become so great that now even a partial
or an all-around increase in wages will
fail to increase general prosperity or
employment, because production and
distribution being controlled by combi
nations, trusts and monopolies, which
have destroyed competition, every in
crease in labor expenses is immediately
followed by a corresponding increase in
tbe prices of commodities, plus interest
on the higher wages paid without de
creasing the net profits of capitalists.
Even legislation cutting down profits to
a large extent, would fall to work as
expected, for in all enterprises there is
a certain risk Involved, and if there is
no great inducement, there would be
very few new undertakings started, tbe
development of the country greatly re
tarded and millions permanently idle.
The only thing left for people to help
themselves is to use common sense and
study tbe ever-recurring panics in the
light of the above statements or get off
tbe earth. Keeping all the grass only,
will not do much longer, as the wealthy
will soon have no possible use for tbe
great majority of workers, being able
to supply all their wants and increase
their wealth by means of Improved ma
chlnery, driven by electricity, by em
ploying a small part of the population,
Therefore quit talking about robber,
for you breed them by voting for a sys
tem under which tbey had to be either
robbers or slaves. Quit preferring part
of your labor products above the whole
to worshipping money above commod
ity; but establish tbe brotherhood of
man, or national co-operation, under
which the goods will be consumed as
fast as produced, and every person will
receive the full product of his labor,
minus support of tbe old, the young, the
sick and the disabled. Then all will be
engaged in productive labor, and there
by the hours of labor shortened at loat
one-balf by means of "till be.tt.er ma
ohlnery, which it Is only po-odble to In
troduce under national co-opu ration
Tocono'uie, I say, work ever? one for
all and all for everyone, or get olT the
earth, on which you will soon be a bur
den to the weal th y fe w, on who charity
you will depend and therefor be looked
upo I a.a trepatr
AuiiusT Storm K
A Fearless I'reauhrr.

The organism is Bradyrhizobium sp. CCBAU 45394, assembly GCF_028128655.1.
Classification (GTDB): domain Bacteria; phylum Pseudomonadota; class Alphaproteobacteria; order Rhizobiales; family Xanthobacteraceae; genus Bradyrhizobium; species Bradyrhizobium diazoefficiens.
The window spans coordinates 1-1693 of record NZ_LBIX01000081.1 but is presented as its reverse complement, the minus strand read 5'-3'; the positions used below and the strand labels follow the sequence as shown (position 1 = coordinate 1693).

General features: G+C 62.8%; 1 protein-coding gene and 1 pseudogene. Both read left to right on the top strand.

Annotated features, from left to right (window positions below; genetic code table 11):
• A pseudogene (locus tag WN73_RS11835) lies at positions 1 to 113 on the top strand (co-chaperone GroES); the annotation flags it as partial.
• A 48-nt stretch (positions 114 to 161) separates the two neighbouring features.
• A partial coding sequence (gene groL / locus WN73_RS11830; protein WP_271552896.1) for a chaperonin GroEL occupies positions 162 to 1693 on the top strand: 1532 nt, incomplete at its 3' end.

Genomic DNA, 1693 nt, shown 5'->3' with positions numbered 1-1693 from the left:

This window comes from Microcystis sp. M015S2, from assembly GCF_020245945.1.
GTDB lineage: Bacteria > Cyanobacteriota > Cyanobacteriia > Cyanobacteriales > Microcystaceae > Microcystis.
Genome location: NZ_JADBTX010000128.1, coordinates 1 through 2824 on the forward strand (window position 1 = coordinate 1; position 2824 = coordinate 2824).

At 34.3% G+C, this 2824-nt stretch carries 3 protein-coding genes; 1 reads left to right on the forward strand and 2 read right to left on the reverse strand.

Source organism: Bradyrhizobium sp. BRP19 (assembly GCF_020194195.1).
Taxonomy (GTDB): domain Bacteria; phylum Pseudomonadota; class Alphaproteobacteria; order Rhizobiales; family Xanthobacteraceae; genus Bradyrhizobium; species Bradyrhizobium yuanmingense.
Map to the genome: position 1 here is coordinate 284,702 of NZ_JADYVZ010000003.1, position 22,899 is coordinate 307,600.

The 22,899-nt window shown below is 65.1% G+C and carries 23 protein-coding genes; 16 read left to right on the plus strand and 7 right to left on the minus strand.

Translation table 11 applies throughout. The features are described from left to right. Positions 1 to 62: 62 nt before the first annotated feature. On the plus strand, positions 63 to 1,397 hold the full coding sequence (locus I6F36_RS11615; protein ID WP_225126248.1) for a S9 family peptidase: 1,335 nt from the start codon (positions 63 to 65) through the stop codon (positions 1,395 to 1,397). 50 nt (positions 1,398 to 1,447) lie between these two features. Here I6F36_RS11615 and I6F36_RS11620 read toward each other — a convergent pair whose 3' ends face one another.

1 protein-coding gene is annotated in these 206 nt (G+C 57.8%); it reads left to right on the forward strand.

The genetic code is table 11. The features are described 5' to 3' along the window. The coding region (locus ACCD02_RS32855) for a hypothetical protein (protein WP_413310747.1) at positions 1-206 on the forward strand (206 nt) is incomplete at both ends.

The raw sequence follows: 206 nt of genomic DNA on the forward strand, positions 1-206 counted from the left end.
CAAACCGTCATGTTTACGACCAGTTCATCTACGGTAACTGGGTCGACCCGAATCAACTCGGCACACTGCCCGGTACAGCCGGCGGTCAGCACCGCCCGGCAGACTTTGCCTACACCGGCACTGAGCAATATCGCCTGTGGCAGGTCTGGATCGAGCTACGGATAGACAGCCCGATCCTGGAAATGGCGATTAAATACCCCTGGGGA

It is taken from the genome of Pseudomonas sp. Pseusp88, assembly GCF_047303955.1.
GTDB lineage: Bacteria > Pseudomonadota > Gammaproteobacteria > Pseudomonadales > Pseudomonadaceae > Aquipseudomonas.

No one denies the seriousness of exUt
Ing condition. There are thousand,
however, who have no conception of the
real cau of these conditions, and
thousand who are fortttled aglnt all
true o noeptlor if tho difficulty either
by niereeiiarv motive or position of
honor, especially are many mloltWr
f - rUtled against the truth of Indiutrlal
slavery, by tha portions they hold. To
preach a-atnt the aril of monopoltttlo
aad corpora greed dominating our
social and legislative) ytoiu lto un
popular t io bsflU thecoma: of tnol
men Uhlgb plao, tktwhwa vt do find
mini-tor wh fearlessly cry out again!
tha lalquttoua oppression at tha Indus
ttlal world w should applaud latin
heartily. It U ilka 8ndlg a diamond
la to dusty slreat, a rippling brt k la
a barren deawrt Th Hv. J, A. CLap
la, of iUrprls), preached two seimooa,
oa tha ''Labor VussUoa," Sunday, Aug,
5th, one at Surprise and one at Green
leaf church. Of course it Is quite popu
lar now-a days to preach sermons on
that question, but very unpopular to say
much of benefit to any body in the ser
mon. In most cases it is expected of
the preacher that he shift the responsi
bilities of industrial disorder from the
oppressors to the oppressed . Sucb, how
ever, was not Rev. Chapin's course. He
took for his text this passage: "He-that
oppresseth the poor reproacheth bis
Maker; and he that honoreth him hath
mercy on the poor. Among other
thing he said in substance: "If I should
say before a congregation of nabob
what I propose saying this afternoon I
wou'd be called an anarchist The poor
is the heritage of God. Nowhere in the
WJlble does he take tide with the rich
and against the poor. But there are
hundreds of passages that take up the